What happens when a fact of history loses its connection to a calendar date? Most of Egyptian ‘history’ is like that. Whether the events in a reign are considered history depend on the accuracy of the king list, which comes down to eminent opinion. Where we have no such tenuous connection it becomes legend. The predynastic period of Egypt is therefore legendary. For Atlantic Europe, Britain and Ireland everything before Julius Caesar is considered legendary. At what point should we call these events mythical rather than legendary? Usually this would be when the stories become associated with gods and demi-gods – mortal kings deified after death; but Caesar and Augustus were deified after death, so why are they not ‘mythical’?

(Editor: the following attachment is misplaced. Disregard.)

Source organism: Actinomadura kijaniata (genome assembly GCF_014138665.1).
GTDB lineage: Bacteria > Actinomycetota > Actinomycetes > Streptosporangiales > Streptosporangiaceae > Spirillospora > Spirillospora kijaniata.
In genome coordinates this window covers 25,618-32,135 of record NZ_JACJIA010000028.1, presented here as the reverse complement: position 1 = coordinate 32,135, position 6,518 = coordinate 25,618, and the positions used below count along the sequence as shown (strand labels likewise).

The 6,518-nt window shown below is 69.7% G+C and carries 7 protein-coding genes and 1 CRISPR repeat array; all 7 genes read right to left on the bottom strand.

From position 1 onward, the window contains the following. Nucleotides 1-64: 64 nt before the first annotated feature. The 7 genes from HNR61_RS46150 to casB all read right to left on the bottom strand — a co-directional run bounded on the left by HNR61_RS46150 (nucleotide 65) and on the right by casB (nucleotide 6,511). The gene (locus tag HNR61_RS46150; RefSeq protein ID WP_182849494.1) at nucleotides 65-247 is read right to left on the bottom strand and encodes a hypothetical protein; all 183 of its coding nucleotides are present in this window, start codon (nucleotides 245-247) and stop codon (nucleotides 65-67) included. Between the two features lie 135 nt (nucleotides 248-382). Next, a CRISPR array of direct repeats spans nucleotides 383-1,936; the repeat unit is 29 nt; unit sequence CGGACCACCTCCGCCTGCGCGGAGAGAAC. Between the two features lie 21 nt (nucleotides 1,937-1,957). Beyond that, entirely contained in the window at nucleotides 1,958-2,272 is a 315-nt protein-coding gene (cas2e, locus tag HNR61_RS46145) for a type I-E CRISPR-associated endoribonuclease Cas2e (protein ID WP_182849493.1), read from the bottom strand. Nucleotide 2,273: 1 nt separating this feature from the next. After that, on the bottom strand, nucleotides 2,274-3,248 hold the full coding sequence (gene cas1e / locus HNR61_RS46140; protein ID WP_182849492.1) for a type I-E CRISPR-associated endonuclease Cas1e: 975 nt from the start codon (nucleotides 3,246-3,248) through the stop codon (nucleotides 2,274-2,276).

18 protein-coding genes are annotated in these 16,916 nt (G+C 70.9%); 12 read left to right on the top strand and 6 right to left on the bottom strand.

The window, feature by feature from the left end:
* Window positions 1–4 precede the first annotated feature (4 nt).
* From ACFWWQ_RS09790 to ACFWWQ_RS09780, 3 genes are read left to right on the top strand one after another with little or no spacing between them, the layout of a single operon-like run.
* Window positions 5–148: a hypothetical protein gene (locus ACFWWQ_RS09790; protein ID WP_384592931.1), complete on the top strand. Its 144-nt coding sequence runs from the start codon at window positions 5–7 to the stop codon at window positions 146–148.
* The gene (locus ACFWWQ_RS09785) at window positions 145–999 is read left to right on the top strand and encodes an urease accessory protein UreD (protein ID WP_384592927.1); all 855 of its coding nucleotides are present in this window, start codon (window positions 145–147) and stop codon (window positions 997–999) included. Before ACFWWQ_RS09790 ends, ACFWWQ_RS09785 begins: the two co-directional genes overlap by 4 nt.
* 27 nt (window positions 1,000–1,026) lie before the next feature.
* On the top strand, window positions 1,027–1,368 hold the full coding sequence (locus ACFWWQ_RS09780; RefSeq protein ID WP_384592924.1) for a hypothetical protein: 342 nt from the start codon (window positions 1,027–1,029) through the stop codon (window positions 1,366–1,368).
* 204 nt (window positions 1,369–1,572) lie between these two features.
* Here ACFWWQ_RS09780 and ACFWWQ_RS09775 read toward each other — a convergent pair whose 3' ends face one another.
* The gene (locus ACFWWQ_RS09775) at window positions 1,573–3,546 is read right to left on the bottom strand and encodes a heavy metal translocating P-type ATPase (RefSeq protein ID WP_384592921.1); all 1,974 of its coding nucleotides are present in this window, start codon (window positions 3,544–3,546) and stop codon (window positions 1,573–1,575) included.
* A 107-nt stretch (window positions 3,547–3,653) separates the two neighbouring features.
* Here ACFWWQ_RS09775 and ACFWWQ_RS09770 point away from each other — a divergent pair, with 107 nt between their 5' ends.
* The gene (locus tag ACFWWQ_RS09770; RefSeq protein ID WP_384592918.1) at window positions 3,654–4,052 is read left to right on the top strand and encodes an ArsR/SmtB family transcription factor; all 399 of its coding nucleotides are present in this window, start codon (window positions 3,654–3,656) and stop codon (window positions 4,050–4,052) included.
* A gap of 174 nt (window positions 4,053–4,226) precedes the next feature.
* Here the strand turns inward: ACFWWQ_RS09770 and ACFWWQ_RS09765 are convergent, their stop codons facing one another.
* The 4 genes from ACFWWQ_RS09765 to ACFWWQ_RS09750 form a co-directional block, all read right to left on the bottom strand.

Is Atlantis a ‘myth’? It was presented to Solon as part of Egyptian history. Even if an event has fallen off the chronology then the history is still out-there – it’s just that we no longer know its place. Legends are degraded history; myths are degraded legends. It is unfortunate that the word myth or mythical has that second meaning as something that is untrue. This gives archaeologists and other mainstream academics an excuse not to investigate them properly and to dismiss anyone who does.


The author’s approach is to respect all myths and legends as potential sources of history. There may be ‘mythological fossils’ within the legends that can be extracted and separately analysed with science or compared to other legends and physical evidence. He does not speculate; he analyses the detail within the stories as sources of evidence.